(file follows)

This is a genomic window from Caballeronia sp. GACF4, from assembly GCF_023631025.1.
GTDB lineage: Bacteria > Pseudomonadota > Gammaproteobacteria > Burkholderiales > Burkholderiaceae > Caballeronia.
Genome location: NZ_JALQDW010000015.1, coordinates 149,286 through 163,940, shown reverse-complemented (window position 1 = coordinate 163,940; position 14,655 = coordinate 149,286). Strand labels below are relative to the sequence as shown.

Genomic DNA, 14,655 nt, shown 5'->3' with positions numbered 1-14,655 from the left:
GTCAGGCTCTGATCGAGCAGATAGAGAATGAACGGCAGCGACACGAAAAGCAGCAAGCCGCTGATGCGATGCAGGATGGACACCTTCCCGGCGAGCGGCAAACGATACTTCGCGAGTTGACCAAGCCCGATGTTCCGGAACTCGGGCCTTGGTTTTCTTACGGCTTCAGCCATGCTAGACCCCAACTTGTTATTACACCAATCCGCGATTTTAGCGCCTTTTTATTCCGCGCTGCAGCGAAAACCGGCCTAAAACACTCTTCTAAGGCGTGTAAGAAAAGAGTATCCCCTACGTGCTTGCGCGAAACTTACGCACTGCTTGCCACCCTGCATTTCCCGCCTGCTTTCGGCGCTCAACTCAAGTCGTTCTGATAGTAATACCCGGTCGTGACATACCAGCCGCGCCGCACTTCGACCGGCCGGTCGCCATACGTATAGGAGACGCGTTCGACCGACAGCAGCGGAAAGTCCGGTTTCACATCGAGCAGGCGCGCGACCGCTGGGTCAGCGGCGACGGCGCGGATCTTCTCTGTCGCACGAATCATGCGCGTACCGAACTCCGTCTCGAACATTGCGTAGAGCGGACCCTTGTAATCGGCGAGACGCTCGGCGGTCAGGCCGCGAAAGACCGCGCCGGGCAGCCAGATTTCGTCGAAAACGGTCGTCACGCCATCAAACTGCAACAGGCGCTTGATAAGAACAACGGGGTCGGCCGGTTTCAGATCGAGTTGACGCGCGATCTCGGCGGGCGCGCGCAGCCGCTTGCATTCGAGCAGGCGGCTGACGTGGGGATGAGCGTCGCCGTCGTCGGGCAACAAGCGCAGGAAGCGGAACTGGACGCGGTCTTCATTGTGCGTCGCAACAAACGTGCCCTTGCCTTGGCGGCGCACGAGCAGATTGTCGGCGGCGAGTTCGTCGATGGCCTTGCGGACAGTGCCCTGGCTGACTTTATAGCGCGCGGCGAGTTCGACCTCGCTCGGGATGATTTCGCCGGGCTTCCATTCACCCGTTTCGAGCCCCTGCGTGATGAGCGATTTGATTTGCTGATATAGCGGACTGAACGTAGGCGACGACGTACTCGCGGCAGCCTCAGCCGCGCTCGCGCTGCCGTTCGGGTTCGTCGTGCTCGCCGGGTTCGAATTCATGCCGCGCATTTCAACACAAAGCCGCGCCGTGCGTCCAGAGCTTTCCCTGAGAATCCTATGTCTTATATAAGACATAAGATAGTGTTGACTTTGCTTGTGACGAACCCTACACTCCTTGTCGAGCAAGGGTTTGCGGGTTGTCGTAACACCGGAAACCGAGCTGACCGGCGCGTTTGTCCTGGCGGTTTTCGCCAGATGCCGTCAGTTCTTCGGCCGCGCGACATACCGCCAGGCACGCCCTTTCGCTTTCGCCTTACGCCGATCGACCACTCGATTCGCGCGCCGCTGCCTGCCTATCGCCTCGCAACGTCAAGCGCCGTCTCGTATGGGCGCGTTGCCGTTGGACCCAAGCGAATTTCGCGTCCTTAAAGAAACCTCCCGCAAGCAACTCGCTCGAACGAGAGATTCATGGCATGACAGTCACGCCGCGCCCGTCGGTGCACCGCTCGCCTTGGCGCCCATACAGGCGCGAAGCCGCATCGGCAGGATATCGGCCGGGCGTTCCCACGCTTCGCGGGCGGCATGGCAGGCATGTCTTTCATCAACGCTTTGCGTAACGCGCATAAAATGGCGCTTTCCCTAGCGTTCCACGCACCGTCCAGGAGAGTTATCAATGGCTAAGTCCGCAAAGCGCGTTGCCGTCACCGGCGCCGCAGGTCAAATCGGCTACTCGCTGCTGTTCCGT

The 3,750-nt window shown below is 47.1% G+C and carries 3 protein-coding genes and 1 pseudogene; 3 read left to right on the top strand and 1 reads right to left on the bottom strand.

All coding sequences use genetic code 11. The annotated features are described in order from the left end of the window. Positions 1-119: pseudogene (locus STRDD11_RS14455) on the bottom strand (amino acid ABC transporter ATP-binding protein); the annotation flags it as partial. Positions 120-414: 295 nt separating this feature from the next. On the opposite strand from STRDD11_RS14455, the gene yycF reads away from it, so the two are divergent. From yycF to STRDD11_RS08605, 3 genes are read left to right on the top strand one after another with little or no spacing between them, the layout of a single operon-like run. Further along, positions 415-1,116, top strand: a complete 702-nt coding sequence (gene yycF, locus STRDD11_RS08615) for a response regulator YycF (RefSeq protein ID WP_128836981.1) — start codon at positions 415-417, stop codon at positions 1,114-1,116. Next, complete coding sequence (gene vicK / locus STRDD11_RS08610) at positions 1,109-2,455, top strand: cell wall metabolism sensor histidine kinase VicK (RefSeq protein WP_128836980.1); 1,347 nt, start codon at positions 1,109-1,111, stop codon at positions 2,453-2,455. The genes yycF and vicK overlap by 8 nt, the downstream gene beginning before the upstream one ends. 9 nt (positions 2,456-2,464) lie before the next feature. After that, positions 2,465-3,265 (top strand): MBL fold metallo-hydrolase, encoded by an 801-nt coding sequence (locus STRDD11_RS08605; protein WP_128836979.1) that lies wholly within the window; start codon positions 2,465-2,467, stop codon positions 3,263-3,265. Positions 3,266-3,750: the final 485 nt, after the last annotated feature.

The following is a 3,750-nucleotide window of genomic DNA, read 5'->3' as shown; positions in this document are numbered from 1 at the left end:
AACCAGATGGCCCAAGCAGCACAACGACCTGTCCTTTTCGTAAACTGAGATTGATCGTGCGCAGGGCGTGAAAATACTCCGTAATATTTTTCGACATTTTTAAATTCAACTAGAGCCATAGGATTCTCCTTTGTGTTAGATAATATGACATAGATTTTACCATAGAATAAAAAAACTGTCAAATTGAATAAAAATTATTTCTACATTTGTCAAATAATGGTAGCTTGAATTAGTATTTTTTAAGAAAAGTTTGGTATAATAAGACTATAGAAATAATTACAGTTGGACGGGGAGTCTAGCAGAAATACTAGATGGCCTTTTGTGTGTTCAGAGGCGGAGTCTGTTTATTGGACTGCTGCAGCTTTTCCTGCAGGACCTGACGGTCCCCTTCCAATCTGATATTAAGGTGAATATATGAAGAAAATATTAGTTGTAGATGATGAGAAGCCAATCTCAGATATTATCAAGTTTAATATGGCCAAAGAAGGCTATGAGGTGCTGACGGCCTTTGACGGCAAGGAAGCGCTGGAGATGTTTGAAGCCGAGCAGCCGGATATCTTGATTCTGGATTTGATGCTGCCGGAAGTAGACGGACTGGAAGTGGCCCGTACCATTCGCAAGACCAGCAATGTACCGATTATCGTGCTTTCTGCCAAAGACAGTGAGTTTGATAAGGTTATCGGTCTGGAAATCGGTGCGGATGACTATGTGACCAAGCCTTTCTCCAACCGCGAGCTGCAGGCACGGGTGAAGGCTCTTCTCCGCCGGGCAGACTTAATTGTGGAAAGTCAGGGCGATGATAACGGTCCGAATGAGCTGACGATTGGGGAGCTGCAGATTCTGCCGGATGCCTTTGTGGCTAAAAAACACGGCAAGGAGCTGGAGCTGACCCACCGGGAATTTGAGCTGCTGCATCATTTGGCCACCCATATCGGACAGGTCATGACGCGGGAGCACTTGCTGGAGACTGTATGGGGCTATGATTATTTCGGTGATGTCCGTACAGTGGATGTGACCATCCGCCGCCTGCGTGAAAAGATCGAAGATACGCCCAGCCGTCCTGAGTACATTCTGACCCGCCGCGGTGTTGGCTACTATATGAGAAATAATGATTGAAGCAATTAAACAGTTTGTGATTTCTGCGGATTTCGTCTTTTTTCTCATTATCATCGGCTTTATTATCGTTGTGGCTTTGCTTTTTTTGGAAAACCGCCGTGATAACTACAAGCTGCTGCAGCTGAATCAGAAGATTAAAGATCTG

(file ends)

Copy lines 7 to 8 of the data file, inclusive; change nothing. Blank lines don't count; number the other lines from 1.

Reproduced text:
All coding sequences use genetic code 11. The annotated features are described in order from the left end of the window. Positions 1-119: pseudogene (locus STRDD11_RS14455) on the bottom strand (amino acid ABC transporter ATP-binding protein); the annotation flags it as partial. Positions 120-414: 295 nt separating this feature from the next. On the opposite strand from STRDD11_RS14455, the gene yycF reads away from it, so the two are divergent. From yycF to STRDD11_RS08605, 3 genes are read left to right on the top strand one after another with little or no spacing between them, the layout of a single operon-like run. Further along, positions 415-1,116, top strand: a complete 702-nt coding sequence (gene yycF, locus STRDD11_RS08615) for a response regulator YycF (RefSeq protein ID WP_128836981.1) — start codon at positions 415-417, stop codon at positions 1,114-1,116. Next, complete coding sequence (gene vicK / locus STRDD11_RS08610) at positions 1,109-2,455, top strand: cell wall metabolism sensor histidine kinase VicK (RefSeq protein WP_128836980.1); 1,347 nt, start codon at positions 1,109-1,111, stop codon at positions 2,453-2,455. The genes yycF and vicK overlap by 8 nt, the downstream gene beginning before the upstream one ends. 9 nt (positions 2,456-2,464) lie before the next feature. After that, positions 2,465-3,265 (top strand): MBL fold metallo-hydrolase, encoded by an 801-nt coding sequence (locus STRDD11_RS08605; protein WP_128836979.1) that lies wholly within the window; start codon positions 2,465-2,467, stop codon positions 3,263-3,265. Positions 3,266-3,750: the final 485 nt, after the last annotated feature.

The following is a 3,750-nucleotide window of genomic DNA, read 5'->3' as shown; positions in this document are numbered from 1 at the left end: